# Second order Autonomous Differential Equations

1. Aug 20, 2006

### roamer

Hi All,
I have a differntial equation that I came up with on a little engineering problem posted here https://www.physicsforums.com/showthread.php?t=129247 that I can't solve. It is d^2R/dt^2=W^2*R where R is radial position and W is angular velocity and t is time. I think it is an autonomous diff eq. but don't know, its been a while since math class. Any ideas?? Thanks

2. Aug 21, 2006

### qbert

W is a constant?

if so we can solve it relatively easy.

Introduce v = dR/dt. Then the differential equation is
v dv/dR = W^2 R.

Integrating once gives
v^2 - v0^2 = W^2 R^2 - W^2 R0^2
Where i have assumed v(t=0) = v0 and R(t=0) = R0.

a quick arrangement
v = +/- sqrt( v0^2 - W^2 R0^2 + W^2 R^2 )

and thus dR/dt = +/- sqrt( v0^2 - W^2 R0^2 + W^2 R^2 )

This is a seperable first order ODE

define a such that W^2 a^2 = v0^2 - W^2 R0^2

Then
dR/dt = +/- sqrt(W^2 a^2 + W^2 R^2)

dR/sqrt(a^2 + R^2) = +/- W dt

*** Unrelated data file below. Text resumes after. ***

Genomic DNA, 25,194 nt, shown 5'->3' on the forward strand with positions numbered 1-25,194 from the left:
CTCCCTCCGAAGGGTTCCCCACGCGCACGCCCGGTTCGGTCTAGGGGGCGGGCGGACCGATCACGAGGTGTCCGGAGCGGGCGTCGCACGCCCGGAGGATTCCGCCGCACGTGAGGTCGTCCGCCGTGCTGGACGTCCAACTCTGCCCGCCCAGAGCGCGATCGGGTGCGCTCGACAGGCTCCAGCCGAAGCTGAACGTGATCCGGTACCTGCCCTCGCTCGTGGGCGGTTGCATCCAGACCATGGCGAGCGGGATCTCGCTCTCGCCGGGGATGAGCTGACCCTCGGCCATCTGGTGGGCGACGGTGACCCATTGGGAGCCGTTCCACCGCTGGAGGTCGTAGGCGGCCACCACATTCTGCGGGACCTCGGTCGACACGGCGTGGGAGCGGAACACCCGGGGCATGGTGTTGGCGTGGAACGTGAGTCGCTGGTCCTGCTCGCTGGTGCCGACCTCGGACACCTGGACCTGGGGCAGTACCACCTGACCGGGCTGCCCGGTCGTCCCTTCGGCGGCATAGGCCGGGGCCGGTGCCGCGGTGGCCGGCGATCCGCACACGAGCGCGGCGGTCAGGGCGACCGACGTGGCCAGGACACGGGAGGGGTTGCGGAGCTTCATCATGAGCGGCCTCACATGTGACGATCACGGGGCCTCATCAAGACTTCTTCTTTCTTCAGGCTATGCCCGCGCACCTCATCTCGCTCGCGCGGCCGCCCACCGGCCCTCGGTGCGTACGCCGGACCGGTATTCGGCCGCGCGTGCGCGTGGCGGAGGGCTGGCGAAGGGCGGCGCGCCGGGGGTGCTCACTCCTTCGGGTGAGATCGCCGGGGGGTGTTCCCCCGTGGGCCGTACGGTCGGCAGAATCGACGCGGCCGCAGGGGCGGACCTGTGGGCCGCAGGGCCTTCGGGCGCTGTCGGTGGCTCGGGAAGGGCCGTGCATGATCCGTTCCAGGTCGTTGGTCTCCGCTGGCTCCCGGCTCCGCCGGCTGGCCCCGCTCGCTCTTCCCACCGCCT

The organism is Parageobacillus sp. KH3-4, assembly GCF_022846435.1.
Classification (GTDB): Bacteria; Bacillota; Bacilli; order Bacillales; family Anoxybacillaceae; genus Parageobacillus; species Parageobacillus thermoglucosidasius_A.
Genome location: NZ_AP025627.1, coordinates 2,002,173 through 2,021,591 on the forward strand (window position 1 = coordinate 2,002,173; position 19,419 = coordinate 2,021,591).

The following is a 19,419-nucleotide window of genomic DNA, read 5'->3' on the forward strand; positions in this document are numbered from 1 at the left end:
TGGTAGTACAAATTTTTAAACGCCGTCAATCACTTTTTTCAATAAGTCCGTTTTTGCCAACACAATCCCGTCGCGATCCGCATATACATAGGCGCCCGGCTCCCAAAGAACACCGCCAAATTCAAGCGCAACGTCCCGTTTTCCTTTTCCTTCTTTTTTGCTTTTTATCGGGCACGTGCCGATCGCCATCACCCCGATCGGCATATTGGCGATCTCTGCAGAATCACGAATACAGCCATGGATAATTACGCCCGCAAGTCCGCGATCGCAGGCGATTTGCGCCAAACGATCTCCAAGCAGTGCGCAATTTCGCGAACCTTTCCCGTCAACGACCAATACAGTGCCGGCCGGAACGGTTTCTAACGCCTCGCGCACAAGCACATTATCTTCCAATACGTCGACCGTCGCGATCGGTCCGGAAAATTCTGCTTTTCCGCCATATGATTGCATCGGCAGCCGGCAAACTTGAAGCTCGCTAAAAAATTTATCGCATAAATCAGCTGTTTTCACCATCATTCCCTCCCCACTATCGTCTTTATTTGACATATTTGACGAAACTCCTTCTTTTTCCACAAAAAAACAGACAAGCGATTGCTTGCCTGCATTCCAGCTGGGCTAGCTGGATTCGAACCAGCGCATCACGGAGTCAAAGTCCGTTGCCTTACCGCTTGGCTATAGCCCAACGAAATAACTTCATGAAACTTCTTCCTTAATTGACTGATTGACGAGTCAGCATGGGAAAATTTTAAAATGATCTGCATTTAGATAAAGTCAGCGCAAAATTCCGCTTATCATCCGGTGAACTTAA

The right hand side is +/- Wt.
To integrate the left hand side Put R = a*sinh(x) so that
dR = a cosh(x) dx then
sqrt( a^2 + R^2 ) = sqrt(a^2 + a^2 sinh^2(x)) = a sqrt(1 + sinh(x)^2)
= a sqrt(cosh^2(x)) = a*cosh(x).

This dR/sqrt(a^2 + R^2) -> dx
The integral is thus

arcsinh(R/a) - arcsinh(R0 / a) = +/- Wt
and therefore

R = a sinh( +/- Wt + arcsinh(R0 / a))
and a = sqrt(V0^2/W^2 - R0^2).

Plugging this in and checking shows us that the
- sign gives the v(0) = - v0

Therefore

R = a sinh( Wt + arcsinh(R0 / a))

Last edited: Aug 21, 2006
3. Aug 21, 2006

### qbert

just shows to go you, when your tool is a hammer....
i was thinking about the trick v =dR/dt so that was the
first way i did this problem.

ergh! the easier (more standard way) assume
R = e^kt then the differential equation gives
k^2 = W^2 so that

R = A exp(Wt) + B exp(-Wt)

introducing the initial values you get the same

4. Aug 21, 2006

### roamer

qbert,
Thanks for the answers. I know exactly what you mean about going about problems with the wrong tool, still it is at least good to know you can grind out answers in more than one way even if your first choice isn't the easiest.

5. Aug 23, 2006

### HallsofIvy

"autonomous" equations are those in which the independent variable does not appear explicitly. Second order autonomous equations are those of the form $\frac{d^2y}{dx^2}= f(y,y')$ and, as qbert said, letting v= y' is a standard method (its' called "quadrature"). If v= y', then
$$\frac{d^2y}{dx^2}= \frac{dv}{dt}= \frac{dv}{dy}\frac{dy}{dt}= v\frac{dv}{dy}$$
so that the second order equation reduces to a first order equation
[tex]v\frac{dv}{dy}= f(y,v)[/itex]. After you have solved for v, integrate to find y.